I wanted to mention a project of Prof. Phil Baran of Scripps and his co-authors, Yoshihiro Ishihara and Ana Montero. It's called the Portable Chemist's Consultant, and it's available for iPads here. And here's a web-based look at its features. Baran was good enough to send me an evaluation copy, so I've had a chance to look through it in detail.
It's clearly based on his course in heterocyclic chemistry, and the chapters on pyridines and other heterocycles read like very well-thought-out review articles. But they also take advantage of the iPad's interface, in that specific transformations are shown in detail (with color and animation), and each of these can be expanded to a wider presentation and a thorough list of references (which are linked in their turn). The "Consumer Reports" style tables of recommended synthetic methods at the end of each section seem very useful, too, although they might need some notation for how much experimental support there is for each combination. For an overview of these topics, though, I doubt if anyone could do this better; I became a more literate heterocyclic chemist just by flipping through things. (Here's a video clip of some of these features in action).
So, do I have any reservations? A few. One of the bigger ones (which I'm told that Baran and his team are addressing) might sound trivial: I'm not sure about the title. As it stands, "The Portable Heterocyclic Chemistry Consultant" would be a much more accurate one, because there are large swaths of chemistry that fall within its current subtitle ("A Survival Guide for Discovery, Process, and Radiolabeling") which are not even touched on. For example, scale-up chemistry is mentioned on the cover, but in the current version of the book I didn't really see anything that was of particular relevance to actual scale-up work (things like the feasibility of solvent switching, heat transfer effects and reaction thermodynamics, run-to-run variability and potential purification methods, reagent sourcing, etc.) For medicinal chemists, I can say that the focus is completely on just the synthetic organic end of things; there's nothing on the behavior of any of the heterocyclic systems in vivo (pharmacokinetic trends, routes of metabolism, known toxicity problems, and so on). There's also nothing on spectral characterization, or any analytical chemistry of any sort, and I found no mention of radiolabeling (although I'd be glad to be corrected on that).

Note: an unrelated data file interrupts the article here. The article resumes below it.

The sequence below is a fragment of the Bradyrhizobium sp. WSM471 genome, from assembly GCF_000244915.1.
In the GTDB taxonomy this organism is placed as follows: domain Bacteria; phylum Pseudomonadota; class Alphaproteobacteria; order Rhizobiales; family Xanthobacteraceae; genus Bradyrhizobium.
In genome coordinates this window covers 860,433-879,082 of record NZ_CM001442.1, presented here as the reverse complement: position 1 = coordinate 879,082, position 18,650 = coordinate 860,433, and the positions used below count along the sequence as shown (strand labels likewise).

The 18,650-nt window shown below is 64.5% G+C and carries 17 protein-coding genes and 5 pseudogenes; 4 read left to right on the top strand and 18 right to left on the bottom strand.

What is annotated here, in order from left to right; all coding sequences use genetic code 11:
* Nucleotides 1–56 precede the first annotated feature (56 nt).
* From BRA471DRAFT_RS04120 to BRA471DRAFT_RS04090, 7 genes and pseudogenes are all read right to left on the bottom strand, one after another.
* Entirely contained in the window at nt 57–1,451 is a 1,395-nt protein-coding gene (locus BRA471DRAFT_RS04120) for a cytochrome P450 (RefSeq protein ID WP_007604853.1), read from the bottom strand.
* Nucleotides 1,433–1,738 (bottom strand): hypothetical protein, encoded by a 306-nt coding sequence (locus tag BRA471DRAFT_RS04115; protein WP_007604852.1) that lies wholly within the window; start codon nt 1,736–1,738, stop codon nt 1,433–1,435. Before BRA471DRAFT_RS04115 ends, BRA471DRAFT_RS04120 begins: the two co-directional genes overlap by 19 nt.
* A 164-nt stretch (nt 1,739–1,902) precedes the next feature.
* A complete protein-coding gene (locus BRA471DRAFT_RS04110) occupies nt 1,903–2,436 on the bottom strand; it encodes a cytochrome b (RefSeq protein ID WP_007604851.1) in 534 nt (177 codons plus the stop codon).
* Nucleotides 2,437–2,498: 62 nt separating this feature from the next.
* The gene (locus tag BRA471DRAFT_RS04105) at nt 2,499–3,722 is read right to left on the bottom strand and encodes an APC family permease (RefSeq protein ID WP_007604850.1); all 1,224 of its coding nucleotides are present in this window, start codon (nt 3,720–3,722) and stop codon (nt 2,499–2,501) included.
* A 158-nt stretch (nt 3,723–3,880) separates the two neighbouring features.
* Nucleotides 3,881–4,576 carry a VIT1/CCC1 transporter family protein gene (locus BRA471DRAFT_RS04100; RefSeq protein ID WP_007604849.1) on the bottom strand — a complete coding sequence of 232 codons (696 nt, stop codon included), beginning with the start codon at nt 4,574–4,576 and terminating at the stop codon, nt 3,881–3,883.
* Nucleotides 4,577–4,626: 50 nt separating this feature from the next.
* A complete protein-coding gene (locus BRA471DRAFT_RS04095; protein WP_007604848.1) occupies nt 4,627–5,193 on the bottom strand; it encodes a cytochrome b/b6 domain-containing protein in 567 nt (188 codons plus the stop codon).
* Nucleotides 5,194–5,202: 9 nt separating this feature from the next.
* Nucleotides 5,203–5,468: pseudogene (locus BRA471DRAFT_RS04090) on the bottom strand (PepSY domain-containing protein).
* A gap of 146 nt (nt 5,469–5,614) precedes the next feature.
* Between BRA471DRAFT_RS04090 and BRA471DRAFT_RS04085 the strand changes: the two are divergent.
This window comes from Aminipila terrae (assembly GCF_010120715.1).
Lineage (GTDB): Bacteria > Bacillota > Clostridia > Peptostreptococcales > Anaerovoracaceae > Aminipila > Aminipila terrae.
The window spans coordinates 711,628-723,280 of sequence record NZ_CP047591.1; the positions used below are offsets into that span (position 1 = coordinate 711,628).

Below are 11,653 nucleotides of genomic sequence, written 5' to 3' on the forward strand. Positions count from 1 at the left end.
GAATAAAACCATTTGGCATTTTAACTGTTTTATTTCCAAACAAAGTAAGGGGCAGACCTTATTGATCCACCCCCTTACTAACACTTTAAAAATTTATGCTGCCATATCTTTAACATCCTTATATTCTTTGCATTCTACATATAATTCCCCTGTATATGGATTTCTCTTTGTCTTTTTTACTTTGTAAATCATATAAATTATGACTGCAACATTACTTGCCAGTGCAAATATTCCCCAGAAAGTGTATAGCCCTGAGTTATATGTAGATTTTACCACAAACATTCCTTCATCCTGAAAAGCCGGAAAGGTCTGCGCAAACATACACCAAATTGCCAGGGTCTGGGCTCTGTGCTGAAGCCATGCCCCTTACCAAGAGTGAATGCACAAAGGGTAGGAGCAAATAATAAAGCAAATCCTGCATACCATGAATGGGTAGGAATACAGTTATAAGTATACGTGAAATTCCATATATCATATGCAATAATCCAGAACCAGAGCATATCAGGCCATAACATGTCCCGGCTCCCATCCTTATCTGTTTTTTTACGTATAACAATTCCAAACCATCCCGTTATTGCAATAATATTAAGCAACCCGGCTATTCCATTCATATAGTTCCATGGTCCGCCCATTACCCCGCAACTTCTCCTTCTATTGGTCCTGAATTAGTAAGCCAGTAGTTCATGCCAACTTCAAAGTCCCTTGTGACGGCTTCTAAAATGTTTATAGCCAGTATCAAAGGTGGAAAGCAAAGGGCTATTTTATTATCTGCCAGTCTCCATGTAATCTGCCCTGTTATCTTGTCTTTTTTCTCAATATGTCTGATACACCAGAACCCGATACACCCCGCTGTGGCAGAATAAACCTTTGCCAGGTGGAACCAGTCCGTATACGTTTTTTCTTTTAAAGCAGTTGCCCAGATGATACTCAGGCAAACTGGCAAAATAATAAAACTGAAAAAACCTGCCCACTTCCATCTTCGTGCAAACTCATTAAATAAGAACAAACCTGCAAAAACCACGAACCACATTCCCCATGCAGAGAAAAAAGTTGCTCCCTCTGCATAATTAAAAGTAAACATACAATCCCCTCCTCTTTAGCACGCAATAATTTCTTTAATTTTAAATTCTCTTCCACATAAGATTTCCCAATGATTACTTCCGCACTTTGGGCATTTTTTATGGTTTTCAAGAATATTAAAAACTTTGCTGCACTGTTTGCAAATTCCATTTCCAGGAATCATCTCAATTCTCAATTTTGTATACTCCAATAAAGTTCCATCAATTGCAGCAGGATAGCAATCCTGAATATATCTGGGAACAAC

So for these reasons, it's a very academic work, but a very good one of its type. And Prof. Baran tells me that it's being revised constantly (at no charge to previous purchasers), and that these sorts of topics are in the works for later versions. If this book is indeed one of those gifts that keeps on giving, then it's a bargain as it stands, but (at the same time) I think that potential buyers should be aware of what they're getting in the current version.
My second reservation is technological. The book is only available on the iPad, and I'm not completely sure that this is a good idea. There's no way that it could be as useful in print, but a web-based interface would still be fine. (Managing ownership and sales is a lot easier in Apple's ecosystem, to be sure). And I'm not sure how many organic chemists own iPads yet. Baran himself seemed a bit surprised when he found out that I don't own one myself (I borrowed a colleague's to have a look). The most common reaction I've had when I tell people about the "PCC" is to say that they don't own an iPad, either, and to ask if there's any other way they can read it. Another problem is that the people that do have iPads certainly don't take them to the lab bench, which is where a work like this would be most useful. On the other hand, plain old computers are ubiquitous at the bench, thanks to electronic lab notebooks and the like.
All this said, though, if you do own an iPad and need to know about heterocyclic chemistry, you should have a look at this work immediately. If not, well, it's well worth keeping an eye on - these are early days.